So, when it came time, and Rocky/Prosymnos had just been revealed and sung about, the music started for me, and out I came, singing:
What ever happened to Saturday night?
You dressed up sharp and you felt all right…
It didn’t seem the same since cosmic light
Came into my life–I though I was divine…
Eurydike was the one for me;
When we were together it was ecstasy.
A snakebite on her ankle soon after we wed–
She’s in the underworld down in the land of the dead.
EU-RY-DI-KE, bless my soul!
I really love cocks in my hole!
(Repeat x 3)
I went down to Hades, get my true love back,
They said she could return if I stayed on track;
I couldn’t help myself, I tried to catch a quick glance–
They took her back to Hades ’cause I blew our one chance.
After that I left straight life behind,
Seduced all the boys and made ‘em all mine;
Some say I was the first to introduce pederasty–
For stealing all their men the women wanna lambast me!
EU-RY-DI-KE, bless my soul!
I really love cocks in my hole!…
And, as the chorus repeated for the last time, I was just repeating “EU-RY-DI-KE!” over and over again, as the maenads were circling around looking more and more fierce and hungry, until by the end, I was just shrieking it out and screaming, and had become something of a maenad myself in my madness from grief. Being “in one’s head” isn’t just about being stuck in thought, it’s also about being stuck in negative emotional states, I think, including madness…it’s amazing how being “out of one’s head” can also keep one trapped in one’s head, I think.
Oh, and I should also mention: when I came in and was singing about all of this, in between the first verses and the chorus and the second verses and chorus, I went up to Dionysos, took away Rocky/Prosymnos, and was playing with it, and in fact did my saxophone solo on the giant dildo. (It was far too big to fit in my mouth, dear friends–I’m not that talented!) So, this got across all sorts of things: Dionysos resenting me for taking away his new and dedicated toy, but also the excessive aspects of the Orphic cultus in comparison to “traditional” Dionysian practices, whether that was in one direction or another in terms of physical and sexual excesses. So, there was a further meta-level to the story as well…which just goes to show how damn well the entire thing worked!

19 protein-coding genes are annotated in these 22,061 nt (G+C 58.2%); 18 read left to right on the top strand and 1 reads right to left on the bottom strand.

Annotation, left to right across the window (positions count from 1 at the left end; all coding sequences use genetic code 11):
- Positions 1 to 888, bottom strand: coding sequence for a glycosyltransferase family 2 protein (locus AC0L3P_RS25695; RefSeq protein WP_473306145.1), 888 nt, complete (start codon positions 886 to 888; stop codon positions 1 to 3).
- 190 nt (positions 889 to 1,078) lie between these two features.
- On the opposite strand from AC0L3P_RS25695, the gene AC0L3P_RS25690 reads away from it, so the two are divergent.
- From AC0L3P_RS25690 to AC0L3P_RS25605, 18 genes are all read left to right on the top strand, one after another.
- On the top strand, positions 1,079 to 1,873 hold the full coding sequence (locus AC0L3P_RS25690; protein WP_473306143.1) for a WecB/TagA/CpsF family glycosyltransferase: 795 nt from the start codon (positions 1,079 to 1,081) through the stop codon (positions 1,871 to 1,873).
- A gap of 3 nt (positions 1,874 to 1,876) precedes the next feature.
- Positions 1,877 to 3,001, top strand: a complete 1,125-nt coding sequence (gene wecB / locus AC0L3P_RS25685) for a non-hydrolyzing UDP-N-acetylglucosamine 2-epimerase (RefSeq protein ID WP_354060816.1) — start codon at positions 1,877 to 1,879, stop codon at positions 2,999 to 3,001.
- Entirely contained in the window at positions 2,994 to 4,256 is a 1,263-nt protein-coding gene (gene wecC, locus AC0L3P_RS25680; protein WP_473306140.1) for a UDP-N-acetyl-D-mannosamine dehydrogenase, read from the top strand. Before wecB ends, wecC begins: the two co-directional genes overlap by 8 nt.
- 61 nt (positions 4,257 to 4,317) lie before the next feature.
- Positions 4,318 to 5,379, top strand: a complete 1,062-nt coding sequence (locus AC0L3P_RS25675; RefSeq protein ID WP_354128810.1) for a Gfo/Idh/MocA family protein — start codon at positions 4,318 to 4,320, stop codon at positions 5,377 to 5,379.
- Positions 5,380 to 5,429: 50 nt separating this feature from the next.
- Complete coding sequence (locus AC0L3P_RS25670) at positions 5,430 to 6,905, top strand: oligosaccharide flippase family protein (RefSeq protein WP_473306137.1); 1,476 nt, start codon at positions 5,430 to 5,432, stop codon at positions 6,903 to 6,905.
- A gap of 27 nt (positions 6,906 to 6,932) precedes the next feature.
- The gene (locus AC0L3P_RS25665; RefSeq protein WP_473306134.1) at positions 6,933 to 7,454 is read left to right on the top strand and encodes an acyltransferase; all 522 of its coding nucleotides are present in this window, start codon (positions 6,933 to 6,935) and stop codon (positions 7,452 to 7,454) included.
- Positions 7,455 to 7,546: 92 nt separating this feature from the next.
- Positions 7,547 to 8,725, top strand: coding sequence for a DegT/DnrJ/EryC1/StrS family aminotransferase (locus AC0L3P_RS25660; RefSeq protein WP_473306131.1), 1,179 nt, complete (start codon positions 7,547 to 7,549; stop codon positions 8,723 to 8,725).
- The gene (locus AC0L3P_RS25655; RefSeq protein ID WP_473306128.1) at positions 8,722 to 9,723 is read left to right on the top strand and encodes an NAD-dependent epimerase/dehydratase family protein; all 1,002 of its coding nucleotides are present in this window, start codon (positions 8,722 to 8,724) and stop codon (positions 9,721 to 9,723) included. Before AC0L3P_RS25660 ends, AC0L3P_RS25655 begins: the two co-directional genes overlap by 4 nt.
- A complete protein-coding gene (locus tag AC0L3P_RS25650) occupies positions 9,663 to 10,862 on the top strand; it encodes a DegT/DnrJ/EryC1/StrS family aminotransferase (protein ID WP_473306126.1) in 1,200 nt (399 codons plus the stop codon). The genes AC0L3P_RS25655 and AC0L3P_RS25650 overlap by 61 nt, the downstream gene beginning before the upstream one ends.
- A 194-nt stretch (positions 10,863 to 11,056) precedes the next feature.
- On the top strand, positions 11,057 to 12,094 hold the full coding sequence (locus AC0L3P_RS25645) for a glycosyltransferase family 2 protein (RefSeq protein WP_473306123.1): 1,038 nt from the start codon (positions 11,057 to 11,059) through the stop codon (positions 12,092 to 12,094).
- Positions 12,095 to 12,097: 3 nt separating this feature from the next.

At the end, with the “floor show,” Dionysos emerged in a drag masterpiece, but also with horns, and he was truly an ecstatic vision that was like a crackling and thunderous rift through the fabric of the sex-time continuum. I wish you all could have seen him…and Zeus and Hera, who also looked amazing…and everyone in the cast, really. It was fantastic to behold, and it was great to see Hayden (who was playing Zeus) react to certain things backstage, as it was sort of his “dream” to do this as a performance at PantheaCon in a Dionysian context. It worked damn well!
At the end, we all emerged, and a spirited final version of the “Time Warp” followed, which was a great way to end. Indeed, time was very strange for the whole thing–I found myself still rehearsing my lines backstage half an hour after I had performed them…and it took me a little while to get out of that bad Orphic head-living, looking-back mindset. May I leave it all behind me as much as possible now, and into the future…
The ribbon given out to the cast members for this said “Madness Takes Its Toll.” Indeed, indeed!
So, I think I can confidently say “a good time was had by all” in this, and even if people didn’t pay attention to the very accurate mythological aspects of this version, or didn’t have an ecstatic experience themselves in witnessing this ritual drama, and didn’t come away with the catharsis one should have after such a performance, I think they had fun–and, oftentimes, that’s good enough, innit?